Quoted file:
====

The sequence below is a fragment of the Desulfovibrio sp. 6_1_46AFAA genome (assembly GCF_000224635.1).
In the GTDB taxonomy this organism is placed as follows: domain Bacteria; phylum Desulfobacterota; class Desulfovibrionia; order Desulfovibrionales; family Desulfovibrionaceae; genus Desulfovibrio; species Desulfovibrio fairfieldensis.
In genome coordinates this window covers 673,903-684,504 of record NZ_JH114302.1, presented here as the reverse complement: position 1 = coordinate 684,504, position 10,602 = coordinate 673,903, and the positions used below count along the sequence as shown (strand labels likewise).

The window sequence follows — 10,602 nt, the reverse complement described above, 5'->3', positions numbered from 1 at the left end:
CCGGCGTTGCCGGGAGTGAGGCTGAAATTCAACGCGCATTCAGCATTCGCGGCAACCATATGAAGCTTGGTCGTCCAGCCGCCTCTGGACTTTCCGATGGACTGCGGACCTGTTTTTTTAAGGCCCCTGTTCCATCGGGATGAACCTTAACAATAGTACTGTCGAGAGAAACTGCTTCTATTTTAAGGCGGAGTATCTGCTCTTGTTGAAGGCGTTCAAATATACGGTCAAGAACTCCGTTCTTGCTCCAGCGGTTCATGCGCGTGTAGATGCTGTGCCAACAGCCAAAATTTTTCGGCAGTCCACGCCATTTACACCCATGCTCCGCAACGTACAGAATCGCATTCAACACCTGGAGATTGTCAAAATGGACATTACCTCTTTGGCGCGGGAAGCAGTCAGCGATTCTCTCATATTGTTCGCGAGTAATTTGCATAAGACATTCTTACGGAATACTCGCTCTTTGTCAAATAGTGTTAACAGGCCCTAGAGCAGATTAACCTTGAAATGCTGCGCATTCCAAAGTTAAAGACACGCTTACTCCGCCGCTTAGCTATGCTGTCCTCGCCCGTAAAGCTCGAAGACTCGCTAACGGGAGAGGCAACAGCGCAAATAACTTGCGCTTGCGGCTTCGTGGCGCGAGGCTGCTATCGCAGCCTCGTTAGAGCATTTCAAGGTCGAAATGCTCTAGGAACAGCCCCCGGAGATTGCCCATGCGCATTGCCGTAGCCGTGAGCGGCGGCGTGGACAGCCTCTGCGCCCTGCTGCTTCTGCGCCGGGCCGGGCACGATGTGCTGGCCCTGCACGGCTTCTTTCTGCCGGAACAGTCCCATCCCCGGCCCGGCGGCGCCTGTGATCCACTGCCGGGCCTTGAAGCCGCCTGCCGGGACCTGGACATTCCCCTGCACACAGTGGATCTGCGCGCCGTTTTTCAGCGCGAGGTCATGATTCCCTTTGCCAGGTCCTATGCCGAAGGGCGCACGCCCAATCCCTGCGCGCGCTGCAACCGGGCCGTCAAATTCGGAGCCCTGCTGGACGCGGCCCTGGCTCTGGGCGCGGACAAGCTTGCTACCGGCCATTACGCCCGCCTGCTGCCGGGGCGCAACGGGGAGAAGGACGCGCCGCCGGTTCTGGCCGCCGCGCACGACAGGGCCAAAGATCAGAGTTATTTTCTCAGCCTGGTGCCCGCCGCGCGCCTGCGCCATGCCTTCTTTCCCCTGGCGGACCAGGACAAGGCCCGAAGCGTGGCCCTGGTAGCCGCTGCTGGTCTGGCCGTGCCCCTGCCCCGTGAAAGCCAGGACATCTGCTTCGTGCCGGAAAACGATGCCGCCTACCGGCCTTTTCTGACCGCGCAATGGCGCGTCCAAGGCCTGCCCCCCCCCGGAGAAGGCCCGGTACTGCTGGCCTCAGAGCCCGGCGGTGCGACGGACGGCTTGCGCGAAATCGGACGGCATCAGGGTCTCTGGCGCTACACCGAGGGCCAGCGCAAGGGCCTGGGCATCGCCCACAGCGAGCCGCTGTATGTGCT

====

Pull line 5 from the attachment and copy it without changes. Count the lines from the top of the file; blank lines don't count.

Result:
CCGGCGTTGCCGGGAGTGAGGCTGAAATTCAACGCGCATTCAGCATTCGCGGCAACCATATGAAGCTTGGTCGTCCAGCCGCCTCTGGACTTTCCGATGGACTGCGGACCTGTTTTTTTAAGGCCCCTGTTCCATCGGGATGAACCTTAACAATAGTACTGTCGAGAGAAACTGCTTCTATTTTAAGGCGGAGTATCTGCTCTTGTTGAAGGCGTTCAAATATACGGTCAAGAACTCCGTTCTTGCTCCAGCGGTTCATGCGCGTGTAGATGCTGTGCCAACAGCCAAAATTTTTCGGCAGTCCACGCCATTTACACCCATGCTCCGCAACGTACAGAATCGCATTCAACACCTGGAGATTGTCAAAATGGACATTACCTCTTTGGCGCGGGAAGCAGTCAGCGATTCTCTCATATTGTTCGCGAGTAATTTGCATAAGACATTCTTACGGAATACTCGCTCTTTGTCAAATAGTGTTAACAGGCCCTAGAGCAGATTAACCTTGAAATGCTGCGCATTCCAAAGTTAAAGACACGCTTACTCCGCCGCTTAGCTATGCTGTCCTCGCCCGTAAAGCTCGAAGACTCGCTAACGGGAGAGGCAACAGCGCAAATAACTTGCGCTTGCGGCTTCGTGGCGCGAGGCTGCTATCGCAGCCTCGTTAGAGCATTTCAAGGTCGAAATGCTCTAGGAACAGCCCCCGGAGATTGCCCATGCGCATTGCCGTAGCCGTGAGCGGCGGCGTGGACAGCCTCTGCGCCCTGCTGCTTCTGCGCCGGGCCGGGCACGATGTGCTGGCCCTGCACGGCTTCTTTCTGCCGGAACAGTCCCATCCCCGGCCCGGCGGCGCCTGTGATCCACTGCCGGGCCTTGAAGCCGCCTGCCGGGACCTGGACATTCCCCTGCACACAGTGGATCTGCGCGCCGTTTTTCAGCGCGAGGTCATGATTCCCTTTGCCAGGTCCTATGCCGAAGGGCGCACGCCCAATCCCTGCGCGCGCTGCAACCGGGCCGTCAAATTCGGAGCCCTGCTGGACGCGGCCCTGGCTCTGGGCGCGGACAAGCTTGCTACCGGCCATTACGCCCGCCTGCTGCCGGGGCGCAACGGGGAGAAGGACGCGCCGCCGGTTCTGGCCGCCGCGCACGACAGGGCCAAAGATCAGAGTTATTTTCTCAGCCTGGTGCCCGCCGCGCGCCTGCGCCATGCCTTCTTTCCCCTGGCGGACCAGGACAAGGCCCGAAGCGTGGCCCTGGTAGCCGCTGCTGGTCTGGCCGTGCCCCTGCCCCGTGAAAGCCAGGACATCTGCTTCGTGCCGGAAAACGATGCCGCCTACCGGCCTTTTCTGACCGCGCAATGGCGCGTCCAAGGCCTGCCCCCCCCCGGAGAAGGCCCGGTACTGCTGGCCTCAGAGCCCGGCGGTGCGACGGACGGCTTGCGCGAAATCGGACGGCATCAGGGTCTCTGGCGCTACACCGAGGGCCAGCGCAAGGGCCTGGGCATCGCCCACAGCGAGCCGCTGTATGTGCT